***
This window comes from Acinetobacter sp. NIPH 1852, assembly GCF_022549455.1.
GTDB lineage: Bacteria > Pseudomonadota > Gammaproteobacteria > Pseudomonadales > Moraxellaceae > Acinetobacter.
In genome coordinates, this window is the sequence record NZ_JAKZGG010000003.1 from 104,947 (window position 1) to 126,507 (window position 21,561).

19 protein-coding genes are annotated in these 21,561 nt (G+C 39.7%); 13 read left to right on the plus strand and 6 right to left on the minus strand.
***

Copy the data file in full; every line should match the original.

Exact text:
This window comes from Acinetobacter sp. NIPH 1852, assembly GCF_022549455.1.
GTDB lineage: Bacteria > Pseudomonadota > Gammaproteobacteria > Pseudomonadales > Moraxellaceae > Acinetobacter.
In genome coordinates, this window is the sequence record NZ_JAKZGG010000003.1 from 104,947 (window position 1) to 126,507 (window position 21,561).

19 protein-coding genes are annotated in these 21,561 nt (G+C 39.7%); 13 read left to right on the plus strand and 6 right to left on the minus strand.